"I have a client who has a good way of putting it," Pletcher says. "When some one says that, he says 'I wish you the same.'" -E.H.



World Serious
9:00 a.m.

Part of trainer Wayne Catalano's crew is Gisele Durham and Catalano's brother-in-law Leon Slomkowski. They were with the "Cat Man" at Lone Star Park in 2004 with Distaff runner Tamwell. This year, they're tending to Dreaming of Anna for the Juvenile Fillies and Lewis Michael in the Sprint.

They haven't been along for the entire ride. They took some time away from the horses and stayed in Detroit, Slomkowski's hometown.

There, they worked as ushers at Joe Lewis Arena for the Detroit Red Wings and at Comerica Park with the Detroit Tigers. Even though they were in first place in the American League Central, Slomkowski and Durham ditched the Tigers in their stretch run to work the Keeneland September yearling sale for Taylor Made Sales Agency.

"We were just going to take six days off...and we never returned," Slomkowski says. "During the sale, Wayne called us and wanted us to go to work."

The Tigers had a fantastic finish to their season, beating the New York Yankees and Oakland A's on their way to the World Series.

"I had the choice; the Breeders' Cup or the World Series," Slomkowski says. "I chose the Breeders' Cup."

Wise choice. The Tigers lost the Series to the Saint Louis Cardinals in five games. -E.H.



Spokesman
8:50 a.m.

Trainer H. Graham Motion stables his horses in barn 28, directly underneath the office that has been commandeered by the Morning Line. It's a quick flight of stairs and two left turns into Motion's shedrow – an extremely convenient interview.

Motion has Better Talk Now in the Turf for the second time (the horse won the 2004 running of the race at odds of 27-1) and Film Maker in the Filly & Mare Turf. This is the 42-year-old trainer's third time to start both horses in the Breeders' Cup.

"I think making it to the Breeders' Cup is something you always want to do as a trainer, but you have to strive to do it, you don't expect to do it," he says. "We hoped at the beginning of the year that we would get here, but in this game you don't necessarily expect it to happen. I'm just really lucky to have these two horses, to have them still and belong here at this moment."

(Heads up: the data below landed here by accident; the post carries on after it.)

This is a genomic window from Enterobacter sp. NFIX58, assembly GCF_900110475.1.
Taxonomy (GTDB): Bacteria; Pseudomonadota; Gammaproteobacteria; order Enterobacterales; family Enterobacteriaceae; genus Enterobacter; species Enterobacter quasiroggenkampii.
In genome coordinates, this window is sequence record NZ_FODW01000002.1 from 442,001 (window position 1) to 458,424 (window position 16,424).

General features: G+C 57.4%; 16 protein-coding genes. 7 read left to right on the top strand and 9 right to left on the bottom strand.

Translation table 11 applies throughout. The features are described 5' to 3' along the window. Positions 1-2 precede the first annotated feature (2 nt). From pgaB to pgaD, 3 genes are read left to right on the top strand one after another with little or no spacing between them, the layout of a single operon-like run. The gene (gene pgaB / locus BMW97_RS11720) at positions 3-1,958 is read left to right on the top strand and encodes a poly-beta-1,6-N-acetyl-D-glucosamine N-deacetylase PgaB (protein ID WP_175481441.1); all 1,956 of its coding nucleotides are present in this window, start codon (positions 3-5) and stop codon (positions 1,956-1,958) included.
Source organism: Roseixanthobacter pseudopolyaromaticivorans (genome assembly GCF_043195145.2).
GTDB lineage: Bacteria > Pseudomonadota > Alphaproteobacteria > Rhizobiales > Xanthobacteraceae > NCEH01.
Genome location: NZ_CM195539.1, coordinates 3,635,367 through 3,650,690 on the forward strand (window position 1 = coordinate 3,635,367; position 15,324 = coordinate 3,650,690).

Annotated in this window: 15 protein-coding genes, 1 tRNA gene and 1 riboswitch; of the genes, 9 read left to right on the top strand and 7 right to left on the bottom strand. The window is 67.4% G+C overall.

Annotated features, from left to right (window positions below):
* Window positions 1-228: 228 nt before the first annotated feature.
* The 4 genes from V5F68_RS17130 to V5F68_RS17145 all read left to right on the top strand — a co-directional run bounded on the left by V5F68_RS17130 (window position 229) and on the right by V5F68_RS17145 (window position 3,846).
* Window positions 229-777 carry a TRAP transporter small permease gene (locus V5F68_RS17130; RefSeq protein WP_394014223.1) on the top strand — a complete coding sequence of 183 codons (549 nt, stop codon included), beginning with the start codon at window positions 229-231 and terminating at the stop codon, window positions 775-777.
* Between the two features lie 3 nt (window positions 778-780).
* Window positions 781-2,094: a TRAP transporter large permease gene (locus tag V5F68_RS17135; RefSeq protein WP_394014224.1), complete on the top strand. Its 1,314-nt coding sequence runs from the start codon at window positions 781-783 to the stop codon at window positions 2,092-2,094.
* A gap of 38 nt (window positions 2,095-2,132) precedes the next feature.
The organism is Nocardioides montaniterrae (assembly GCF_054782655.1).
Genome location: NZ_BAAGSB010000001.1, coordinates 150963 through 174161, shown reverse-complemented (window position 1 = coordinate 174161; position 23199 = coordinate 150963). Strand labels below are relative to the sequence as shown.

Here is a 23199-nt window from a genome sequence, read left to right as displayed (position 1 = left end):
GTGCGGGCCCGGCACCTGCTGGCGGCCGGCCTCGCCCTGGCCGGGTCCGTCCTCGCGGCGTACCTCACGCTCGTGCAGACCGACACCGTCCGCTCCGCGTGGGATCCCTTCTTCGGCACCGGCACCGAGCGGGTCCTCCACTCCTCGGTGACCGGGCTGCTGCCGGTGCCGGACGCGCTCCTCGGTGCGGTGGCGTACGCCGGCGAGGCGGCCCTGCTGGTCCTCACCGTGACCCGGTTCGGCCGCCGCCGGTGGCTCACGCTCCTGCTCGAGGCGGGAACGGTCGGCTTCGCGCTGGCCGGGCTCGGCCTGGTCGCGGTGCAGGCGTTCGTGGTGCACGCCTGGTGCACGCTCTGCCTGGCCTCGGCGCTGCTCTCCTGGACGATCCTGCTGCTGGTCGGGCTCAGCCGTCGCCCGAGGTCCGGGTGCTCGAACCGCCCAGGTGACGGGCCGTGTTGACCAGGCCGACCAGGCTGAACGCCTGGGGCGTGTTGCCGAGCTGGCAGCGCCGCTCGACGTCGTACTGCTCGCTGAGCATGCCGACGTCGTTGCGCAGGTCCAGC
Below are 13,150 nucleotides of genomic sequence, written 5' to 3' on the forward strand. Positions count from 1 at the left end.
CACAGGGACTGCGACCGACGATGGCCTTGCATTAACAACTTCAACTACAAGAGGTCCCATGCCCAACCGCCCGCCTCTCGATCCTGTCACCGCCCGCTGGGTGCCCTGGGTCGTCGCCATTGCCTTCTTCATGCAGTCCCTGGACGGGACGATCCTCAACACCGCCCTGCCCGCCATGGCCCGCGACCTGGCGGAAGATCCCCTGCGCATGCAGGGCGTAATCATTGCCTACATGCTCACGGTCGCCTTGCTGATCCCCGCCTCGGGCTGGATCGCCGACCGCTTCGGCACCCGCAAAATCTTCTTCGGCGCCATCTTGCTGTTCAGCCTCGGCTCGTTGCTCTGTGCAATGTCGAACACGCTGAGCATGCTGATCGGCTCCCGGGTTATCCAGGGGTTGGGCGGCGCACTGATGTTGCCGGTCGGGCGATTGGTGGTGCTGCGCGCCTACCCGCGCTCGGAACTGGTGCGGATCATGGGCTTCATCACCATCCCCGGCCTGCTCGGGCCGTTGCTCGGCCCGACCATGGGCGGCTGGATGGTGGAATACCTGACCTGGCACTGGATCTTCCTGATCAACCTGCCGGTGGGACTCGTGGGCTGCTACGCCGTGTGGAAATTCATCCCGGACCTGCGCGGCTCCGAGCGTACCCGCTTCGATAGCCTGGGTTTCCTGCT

He speaks for each trainer – and every owner – with a contender in the Breeders' Cup this weekend. -C.N.



Doing the Right Thing
8:25 a.m.

Jockey Jesus Castanon won't be in town for the Breeders' Cup. He's heading to Mexico for a weekend vacation, to visit his family where it's warm. He will, however, watch the races and root for his favorites.

In the Classic? That would be Bernardini.

"Lava Man, he's good, but Bernardini is the one to beat," he says. "The jocks know that Bernardini is a tough horse, they all want to put their eyes on that horse. He's unbelievable. No matter who he runs against, he just goes and shows that he's the best.
"As a jockey, I guess everybody is hoping they can find the same thing, and I'm glad that (Javier) Castellano found it. As a young kid, he's doing the right thing."

On Saturday, that might just mean letting the big horse do his thing. -C.N.



Ice Water
8:20 a.m.

Trainer Todd Pletcher is in Barn 34. Doug O'Neill is across the aisleway in Barn 36. In between there is little room for horses; it's filled with the media horde.